Friday, March 11, 2011

Hypothermia and herping don't usually come to mind together, but I've been freezing my butt off this winter in pursuit of critters, and I suppose spring is no reason to stop.

Imagine the release scene at the end of a documentary where a wounded wild animal has been rehabilitated - maybe a puma that has been hit by a car has finally had its casts and silly neck-cone taken off. It is caged at the edge of a field, desperate to get on the other side of the bars. Suddenly the park ranger yanks up the gate and the cat flies out of the cage, thrilled and probably not quite believing it is actually free. That's how Mid-Atlantic herpers feel right about now. A few weeks ago it was cold and snowy (but we KNEW, any day now it could break...) and then the temperatures got up above freezing and it started to rain.

I actually missed the first couple rains. Scott and I did drive around the Coastal Plain for one night waiting for a storm that only hit when we were on our way back home at midnight and I was passed out in the passenger seat. He scored the next week with an Ambystoma trifecta (opacum - marbled, maculatum - spotted, and tigrinum - tiger), but with another storm bearing down on us last week, we made sure our night was clear and headed for the PA countryside.

Another herper I knew sent us the details for an amphibian crossing guard volunteer opportunity, so we signed up to walk around with a clip board in the frigid rain (temps dropped from 38 to 35 while we were out) counting salamanders as we helped them across the road.

The smaller the herp, the harder it is to pick up off wet tar-mac. Four toed salamanders (Hemidactylium scutatum) seemed to wriggle between the pebbles set in the asphalt. I start with their best side - their enamel white bellies speckled like a mini dalmatian.

On top they're a basic-looking salamander, though in daylight they do take on a nice metallic sheen that doesn't show up here. We saw two of them, though one could question how many we passed without even seeing them. After they mate, the females lay eggs next to the water under moss, and then sit with them until they hatch and the larvae drop into the water.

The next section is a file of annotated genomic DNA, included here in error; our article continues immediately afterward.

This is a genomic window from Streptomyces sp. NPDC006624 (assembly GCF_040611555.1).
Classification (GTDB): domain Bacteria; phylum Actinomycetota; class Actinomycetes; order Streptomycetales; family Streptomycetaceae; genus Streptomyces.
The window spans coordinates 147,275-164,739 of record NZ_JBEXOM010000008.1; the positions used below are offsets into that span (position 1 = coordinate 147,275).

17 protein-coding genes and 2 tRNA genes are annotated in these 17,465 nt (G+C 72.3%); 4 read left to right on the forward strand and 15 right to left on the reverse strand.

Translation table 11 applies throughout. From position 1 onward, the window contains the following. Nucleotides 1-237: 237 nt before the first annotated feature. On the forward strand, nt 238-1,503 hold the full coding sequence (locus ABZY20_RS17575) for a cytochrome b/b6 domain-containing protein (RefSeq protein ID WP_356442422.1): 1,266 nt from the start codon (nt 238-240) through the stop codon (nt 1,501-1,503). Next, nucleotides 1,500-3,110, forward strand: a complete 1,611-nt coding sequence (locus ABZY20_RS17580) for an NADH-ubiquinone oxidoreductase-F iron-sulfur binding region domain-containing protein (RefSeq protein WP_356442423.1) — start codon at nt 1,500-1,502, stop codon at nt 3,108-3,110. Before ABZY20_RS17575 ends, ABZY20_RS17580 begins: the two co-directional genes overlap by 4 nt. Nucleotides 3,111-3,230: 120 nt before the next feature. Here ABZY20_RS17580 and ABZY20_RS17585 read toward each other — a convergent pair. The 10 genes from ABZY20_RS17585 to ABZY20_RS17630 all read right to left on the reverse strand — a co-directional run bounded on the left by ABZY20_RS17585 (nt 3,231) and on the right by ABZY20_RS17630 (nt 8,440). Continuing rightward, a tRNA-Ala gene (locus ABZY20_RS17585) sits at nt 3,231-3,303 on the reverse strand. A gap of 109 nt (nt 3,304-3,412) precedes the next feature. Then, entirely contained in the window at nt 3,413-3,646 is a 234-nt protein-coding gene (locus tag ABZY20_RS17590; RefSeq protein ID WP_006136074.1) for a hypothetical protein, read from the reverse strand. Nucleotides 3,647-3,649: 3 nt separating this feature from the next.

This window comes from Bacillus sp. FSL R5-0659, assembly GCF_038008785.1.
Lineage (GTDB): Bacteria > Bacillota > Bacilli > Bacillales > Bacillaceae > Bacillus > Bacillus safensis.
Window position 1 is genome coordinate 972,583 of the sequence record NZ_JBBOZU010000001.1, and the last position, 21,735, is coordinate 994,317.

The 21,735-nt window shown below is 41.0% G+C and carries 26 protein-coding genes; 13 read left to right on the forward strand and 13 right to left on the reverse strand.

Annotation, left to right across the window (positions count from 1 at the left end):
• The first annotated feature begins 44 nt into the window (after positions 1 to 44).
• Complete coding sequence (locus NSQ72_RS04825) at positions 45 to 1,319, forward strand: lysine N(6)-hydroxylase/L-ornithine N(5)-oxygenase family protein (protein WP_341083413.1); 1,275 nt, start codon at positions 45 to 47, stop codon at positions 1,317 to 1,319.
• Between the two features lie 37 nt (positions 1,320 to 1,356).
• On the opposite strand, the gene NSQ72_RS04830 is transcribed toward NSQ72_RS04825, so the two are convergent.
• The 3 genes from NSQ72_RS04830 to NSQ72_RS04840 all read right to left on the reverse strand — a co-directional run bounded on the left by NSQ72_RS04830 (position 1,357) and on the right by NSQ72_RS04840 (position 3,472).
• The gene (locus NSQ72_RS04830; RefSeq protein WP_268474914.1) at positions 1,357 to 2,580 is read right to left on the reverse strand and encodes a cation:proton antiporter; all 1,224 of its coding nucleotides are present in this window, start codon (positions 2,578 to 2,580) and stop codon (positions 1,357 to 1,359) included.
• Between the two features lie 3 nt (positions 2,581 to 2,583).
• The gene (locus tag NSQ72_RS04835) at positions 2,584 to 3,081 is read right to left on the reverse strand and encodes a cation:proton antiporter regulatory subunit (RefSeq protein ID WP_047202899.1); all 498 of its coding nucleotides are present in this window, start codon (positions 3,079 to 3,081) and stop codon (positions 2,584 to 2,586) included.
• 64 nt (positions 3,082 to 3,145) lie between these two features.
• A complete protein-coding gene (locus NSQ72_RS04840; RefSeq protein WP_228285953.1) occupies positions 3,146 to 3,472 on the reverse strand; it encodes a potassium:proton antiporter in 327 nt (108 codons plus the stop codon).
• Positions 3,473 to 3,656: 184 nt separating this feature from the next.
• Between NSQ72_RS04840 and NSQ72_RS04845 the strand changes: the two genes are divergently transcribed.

We saw a few spring peepers (Pseudacris crucifer) sitting on the road. I couldn't move my fingers very quickly to grab them, but then with temps in the mid-30s, these guys weren't moving very quickly either and were very easy to pick up.

Spotted salamanders were a lot easier to see. We saved eight on the way to the crossing guard meet-up point (and saw four or five that hadn't made it across), and once there got our total up to about 60, dominated by females (about three fifths - previous nights were dominated by males, who generally get to the pools first, not unlike male humans who arrive at the bar and start drinking before the women).

Look how fat she is - the big girl is schlepping around a hundred or so eggs and probably can't wait to get them all out.

Here is a male - note how much thinner he is.

Males arrive with a swollen vent and ready to drop their load of spermataphores (little packets of sperm that the females then pick up with their own vents, fertilizing their eggs internally before they lay them) leaving Scott and me to infer the amphibian equivalent of (well, think about it).

The ponds and marshes around the roads we patrolled will now be full of jelly-like globs of salamander eggs, and these adults might already have started the trip back home - maybe just a few dozen meters, but up to 800 meters in some cases, quite a hike for an eight-inch salamanders.

It's hard to say when exactly we lost feeling in our extremities, but by the end of the night our hands were moving in slow motion and our facial muscles froze up too. Thus it is conceivable that below you see me with some kind of pained rictus, but I'm pretty sure I was just gleefully happy with the first proper herping night of the season.

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